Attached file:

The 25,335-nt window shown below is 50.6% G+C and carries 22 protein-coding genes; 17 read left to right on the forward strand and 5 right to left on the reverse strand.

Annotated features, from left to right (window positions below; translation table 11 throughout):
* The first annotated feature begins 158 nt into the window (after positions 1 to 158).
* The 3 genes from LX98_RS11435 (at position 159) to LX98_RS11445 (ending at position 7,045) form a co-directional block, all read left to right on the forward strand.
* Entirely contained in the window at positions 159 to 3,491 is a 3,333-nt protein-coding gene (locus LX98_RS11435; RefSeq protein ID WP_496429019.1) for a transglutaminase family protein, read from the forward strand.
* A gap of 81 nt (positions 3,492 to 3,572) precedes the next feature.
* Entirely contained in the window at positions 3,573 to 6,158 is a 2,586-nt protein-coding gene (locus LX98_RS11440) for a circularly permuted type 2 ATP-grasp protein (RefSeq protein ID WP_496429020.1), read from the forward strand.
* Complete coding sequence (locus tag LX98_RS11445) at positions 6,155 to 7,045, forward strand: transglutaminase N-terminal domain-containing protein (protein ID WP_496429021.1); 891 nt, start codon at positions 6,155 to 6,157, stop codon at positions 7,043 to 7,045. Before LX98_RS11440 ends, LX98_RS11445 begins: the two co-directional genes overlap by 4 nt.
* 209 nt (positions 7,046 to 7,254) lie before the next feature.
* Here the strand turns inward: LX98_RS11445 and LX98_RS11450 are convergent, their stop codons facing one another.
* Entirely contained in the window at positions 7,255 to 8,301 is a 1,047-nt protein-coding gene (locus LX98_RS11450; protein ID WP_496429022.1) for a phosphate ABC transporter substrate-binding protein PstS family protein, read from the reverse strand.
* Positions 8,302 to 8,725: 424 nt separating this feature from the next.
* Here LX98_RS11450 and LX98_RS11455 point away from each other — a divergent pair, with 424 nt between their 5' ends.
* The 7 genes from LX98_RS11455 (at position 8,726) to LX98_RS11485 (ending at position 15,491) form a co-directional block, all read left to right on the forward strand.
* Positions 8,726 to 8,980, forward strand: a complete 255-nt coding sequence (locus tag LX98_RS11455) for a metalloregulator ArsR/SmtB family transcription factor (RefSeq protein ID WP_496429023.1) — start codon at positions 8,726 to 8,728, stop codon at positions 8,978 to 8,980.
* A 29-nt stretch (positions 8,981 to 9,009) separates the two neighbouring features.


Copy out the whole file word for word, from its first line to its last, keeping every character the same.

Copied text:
The 25,335-nt window shown below is 50.6% G+C and carries 22 protein-coding genes; 17 read left to right on the forward strand and 5 right to left on the reverse strand.

Annotated features, from left to right (window positions below; translation table 11 throughout):
* The first annotated feature begins 158 nt into the window (after positions 1 to 158).
* The 3 genes from LX98_RS11435 (at position 159) to LX98_RS11445 (ending at position 7,045) form a co-directional block, all read left to right on the forward strand.
* Entirely contained in the window at positions 159 to 3,491 is a 3,333-nt protein-coding gene (locus LX98_RS11435; RefSeq protein ID WP_496429019.1) for a transglutaminase family protein, read from the forward strand.
* A gap of 81 nt (positions 3,492 to 3,572) precedes the next feature.
* Entirely contained in the window at positions 3,573 to 6,158 is a 2,586-nt protein-coding gene (locus LX98_RS11440) for a circularly permuted type 2 ATP-grasp protein (RefSeq protein ID WP_496429020.1), read from the forward strand.
* Complete coding sequence (locus tag LX98_RS11445) at positions 6,155 to 7,045, forward strand: transglutaminase N-terminal domain-containing protein (protein ID WP_496429021.1); 891 nt, start codon at positions 6,155 to 6,157, stop codon at positions 7,043 to 7,045. Before LX98_RS11440 ends, LX98_RS11445 begins: the two co-directional genes overlap by 4 nt.
* 209 nt (positions 7,046 to 7,254) lie before the next feature.
* Here the strand turns inward: LX98_RS11445 and LX98_RS11450 are convergent, their stop codons facing one another.
* Entirely contained in the window at positions 7,255 to 8,301 is a 1,047-nt protein-coding gene (locus LX98_RS11450; protein ID WP_496429022.1) for a phosphate ABC transporter substrate-binding protein PstS family protein, read from the reverse strand.
* Positions 8,302 to 8,725: 424 nt separating this feature from the next.
* Here LX98_RS11450 and LX98_RS11455 point away from each other — a divergent pair, with 424 nt between their 5' ends.
* The 7 genes from LX98_RS11455 (at position 8,726) to LX98_RS11485 (ending at position 15,491) form a co-directional block, all read left to right on the forward strand.
* Positions 8,726 to 8,980, forward strand: a complete 255-nt coding sequence (locus tag LX98_RS11455) for a metalloregulator ArsR/SmtB family transcription factor (RefSeq protein ID WP_496429023.1) — start codon at positions 8,726 to 8,728, stop codon at positions 8,978 to 8,980.
* A 29-nt stretch (positions 8,981 to 9,009) separates the two neighbouring features.